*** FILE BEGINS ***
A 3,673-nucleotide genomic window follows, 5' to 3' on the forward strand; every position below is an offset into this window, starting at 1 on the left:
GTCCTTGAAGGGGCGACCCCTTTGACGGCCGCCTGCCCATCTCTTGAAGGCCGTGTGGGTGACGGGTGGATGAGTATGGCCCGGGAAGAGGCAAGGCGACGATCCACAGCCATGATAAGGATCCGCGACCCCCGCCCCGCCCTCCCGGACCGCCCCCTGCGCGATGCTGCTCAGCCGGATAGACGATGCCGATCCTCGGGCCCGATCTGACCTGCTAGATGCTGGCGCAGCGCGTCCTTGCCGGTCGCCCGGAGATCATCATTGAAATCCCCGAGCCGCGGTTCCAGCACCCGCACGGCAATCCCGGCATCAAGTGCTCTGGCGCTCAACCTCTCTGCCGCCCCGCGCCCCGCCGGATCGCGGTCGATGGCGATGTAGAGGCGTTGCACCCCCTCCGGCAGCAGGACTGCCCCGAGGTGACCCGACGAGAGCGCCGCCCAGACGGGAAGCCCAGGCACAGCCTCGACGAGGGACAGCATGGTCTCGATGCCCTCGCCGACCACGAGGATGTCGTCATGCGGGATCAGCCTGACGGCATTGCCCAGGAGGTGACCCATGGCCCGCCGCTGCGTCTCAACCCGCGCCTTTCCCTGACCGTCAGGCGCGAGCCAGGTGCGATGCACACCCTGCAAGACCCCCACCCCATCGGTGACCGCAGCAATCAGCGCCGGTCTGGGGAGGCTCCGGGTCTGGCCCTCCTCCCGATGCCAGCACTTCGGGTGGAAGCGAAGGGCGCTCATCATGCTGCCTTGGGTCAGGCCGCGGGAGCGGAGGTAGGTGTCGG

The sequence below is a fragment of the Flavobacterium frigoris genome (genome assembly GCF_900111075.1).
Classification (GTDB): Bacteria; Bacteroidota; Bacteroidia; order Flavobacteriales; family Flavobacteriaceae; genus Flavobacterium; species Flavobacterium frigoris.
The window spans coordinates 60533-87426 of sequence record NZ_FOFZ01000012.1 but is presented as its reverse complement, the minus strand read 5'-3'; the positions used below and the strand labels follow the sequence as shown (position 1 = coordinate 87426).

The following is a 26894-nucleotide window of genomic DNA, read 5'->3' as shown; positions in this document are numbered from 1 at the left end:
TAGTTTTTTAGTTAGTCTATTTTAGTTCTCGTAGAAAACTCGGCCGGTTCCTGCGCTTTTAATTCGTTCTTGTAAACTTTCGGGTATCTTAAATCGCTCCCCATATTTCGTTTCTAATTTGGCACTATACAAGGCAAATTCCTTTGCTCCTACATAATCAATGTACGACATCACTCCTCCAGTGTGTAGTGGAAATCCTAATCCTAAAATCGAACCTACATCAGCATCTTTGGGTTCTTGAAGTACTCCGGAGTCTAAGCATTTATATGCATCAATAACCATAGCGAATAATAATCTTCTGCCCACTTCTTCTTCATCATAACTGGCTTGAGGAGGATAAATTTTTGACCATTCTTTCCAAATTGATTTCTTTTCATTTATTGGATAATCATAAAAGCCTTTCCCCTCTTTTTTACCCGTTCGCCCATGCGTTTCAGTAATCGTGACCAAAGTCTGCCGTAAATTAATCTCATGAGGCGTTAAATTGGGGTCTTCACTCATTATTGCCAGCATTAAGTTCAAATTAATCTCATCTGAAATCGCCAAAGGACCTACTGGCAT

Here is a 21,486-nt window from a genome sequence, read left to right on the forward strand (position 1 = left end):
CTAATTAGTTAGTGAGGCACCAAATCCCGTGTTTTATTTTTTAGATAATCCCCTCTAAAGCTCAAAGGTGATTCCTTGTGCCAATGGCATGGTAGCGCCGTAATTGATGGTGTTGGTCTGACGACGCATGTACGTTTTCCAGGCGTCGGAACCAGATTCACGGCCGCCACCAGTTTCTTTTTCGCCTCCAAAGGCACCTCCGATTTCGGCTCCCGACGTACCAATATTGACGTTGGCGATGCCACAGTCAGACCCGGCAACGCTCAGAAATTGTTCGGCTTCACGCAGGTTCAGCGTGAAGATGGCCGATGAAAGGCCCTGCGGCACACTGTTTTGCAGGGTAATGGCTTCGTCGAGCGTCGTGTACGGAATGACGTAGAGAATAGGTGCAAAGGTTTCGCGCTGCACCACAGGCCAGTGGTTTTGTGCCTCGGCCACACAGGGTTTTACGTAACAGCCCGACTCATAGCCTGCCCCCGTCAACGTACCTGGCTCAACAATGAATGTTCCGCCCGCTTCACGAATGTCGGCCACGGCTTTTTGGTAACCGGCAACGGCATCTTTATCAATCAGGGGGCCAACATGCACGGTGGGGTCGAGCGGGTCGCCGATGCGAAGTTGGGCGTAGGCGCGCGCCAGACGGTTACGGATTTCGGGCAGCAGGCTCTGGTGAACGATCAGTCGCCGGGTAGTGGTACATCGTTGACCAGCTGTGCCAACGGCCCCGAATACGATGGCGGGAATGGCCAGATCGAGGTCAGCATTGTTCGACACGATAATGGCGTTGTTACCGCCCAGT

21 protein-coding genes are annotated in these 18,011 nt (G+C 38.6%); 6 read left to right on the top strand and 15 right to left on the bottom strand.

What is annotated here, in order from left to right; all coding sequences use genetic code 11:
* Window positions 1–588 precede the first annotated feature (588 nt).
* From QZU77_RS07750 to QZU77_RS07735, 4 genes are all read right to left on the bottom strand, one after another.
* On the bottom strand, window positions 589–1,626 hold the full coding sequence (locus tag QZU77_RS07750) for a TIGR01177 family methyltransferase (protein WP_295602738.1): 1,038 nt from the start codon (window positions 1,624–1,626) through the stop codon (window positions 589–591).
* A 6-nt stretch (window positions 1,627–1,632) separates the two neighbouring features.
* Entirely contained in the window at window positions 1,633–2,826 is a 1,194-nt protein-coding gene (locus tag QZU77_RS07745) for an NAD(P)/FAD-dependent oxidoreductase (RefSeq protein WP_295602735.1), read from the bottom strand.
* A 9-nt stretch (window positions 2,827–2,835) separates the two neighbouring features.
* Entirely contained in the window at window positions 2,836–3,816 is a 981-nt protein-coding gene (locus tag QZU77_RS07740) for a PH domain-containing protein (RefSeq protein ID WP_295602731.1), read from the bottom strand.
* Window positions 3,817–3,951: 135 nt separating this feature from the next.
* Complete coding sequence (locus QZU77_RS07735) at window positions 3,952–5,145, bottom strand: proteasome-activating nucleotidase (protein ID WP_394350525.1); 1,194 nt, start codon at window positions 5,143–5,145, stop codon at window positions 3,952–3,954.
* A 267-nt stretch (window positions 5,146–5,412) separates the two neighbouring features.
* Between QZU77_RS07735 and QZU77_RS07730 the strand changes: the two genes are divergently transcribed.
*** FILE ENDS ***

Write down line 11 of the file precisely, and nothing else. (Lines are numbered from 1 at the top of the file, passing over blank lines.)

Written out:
What is annotated here, in order from left to right; all coding sequences use genetic code 11: